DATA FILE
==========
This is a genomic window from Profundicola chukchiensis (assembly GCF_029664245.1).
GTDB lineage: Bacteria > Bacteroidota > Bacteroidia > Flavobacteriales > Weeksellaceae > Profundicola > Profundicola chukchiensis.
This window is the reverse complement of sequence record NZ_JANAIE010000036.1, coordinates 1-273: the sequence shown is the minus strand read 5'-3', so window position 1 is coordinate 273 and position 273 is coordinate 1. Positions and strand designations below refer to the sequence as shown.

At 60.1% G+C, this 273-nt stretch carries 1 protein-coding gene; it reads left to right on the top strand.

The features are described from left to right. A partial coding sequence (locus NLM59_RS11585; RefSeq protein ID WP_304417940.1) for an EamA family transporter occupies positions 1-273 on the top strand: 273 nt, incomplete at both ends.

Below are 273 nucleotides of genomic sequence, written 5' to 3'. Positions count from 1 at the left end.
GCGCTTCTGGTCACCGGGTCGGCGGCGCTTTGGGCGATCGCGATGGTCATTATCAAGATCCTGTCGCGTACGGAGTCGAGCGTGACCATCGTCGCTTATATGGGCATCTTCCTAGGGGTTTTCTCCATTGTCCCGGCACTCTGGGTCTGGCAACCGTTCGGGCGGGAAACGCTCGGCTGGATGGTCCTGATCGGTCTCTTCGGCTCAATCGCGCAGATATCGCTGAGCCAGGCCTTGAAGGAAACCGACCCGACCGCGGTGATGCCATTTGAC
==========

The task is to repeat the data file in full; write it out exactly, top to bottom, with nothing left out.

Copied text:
This is a genomic window from Profundicola chukchiensis (assembly GCF_029664245.1).
GTDB lineage: Bacteria > Bacteroidota > Bacteroidia > Flavobacteriales > Weeksellaceae > Profundicola > Profundicola chukchiensis.
This window is the reverse complement of sequence record NZ_JANAIE010000036.1, coordinates 1-273: the sequence shown is the minus strand read 5'-3', so window position 1 is coordinate 273 and position 273 is coordinate 1. Positions and strand designations below refer to the sequence as shown.

At 60.1% G+C, this 273-nt stretch carries 1 protein-coding gene; it reads left to right on the top strand.

The features are described from left to right. A partial coding sequence (locus NLM59_RS11585; RefSeq protein ID WP_304417940.1) for an EamA family transporter occupies positions 1-273 on the top strand: 273 nt, incomplete at both ends.

Below are 273 nucleotides of genomic sequence, written 5' to 3'. Positions count from 1 at the left end.
GCGCTTCTGGTCACCGGGTCGGCGGCGCTTTGGGCGATCGCGATGGTCATTATCAAGATCCTGTCGCGTACGGAGTCGAGCGTGACCATCGTCGCTTATATGGGCATCTTCCTAGGGGTTTTCTCCATTGTCCCGGCACTCTGGGTCTGGCAACCGTTCGGGCGGGAAACGCTCGGCTGGATGGTCCTGATCGGTCTCTTCGGCTCAATCGCGCAGATATCGCTGAGCCAGGCCTTGAAGGAAACCGACCCGACCGCGGTGATGCCATTTGAC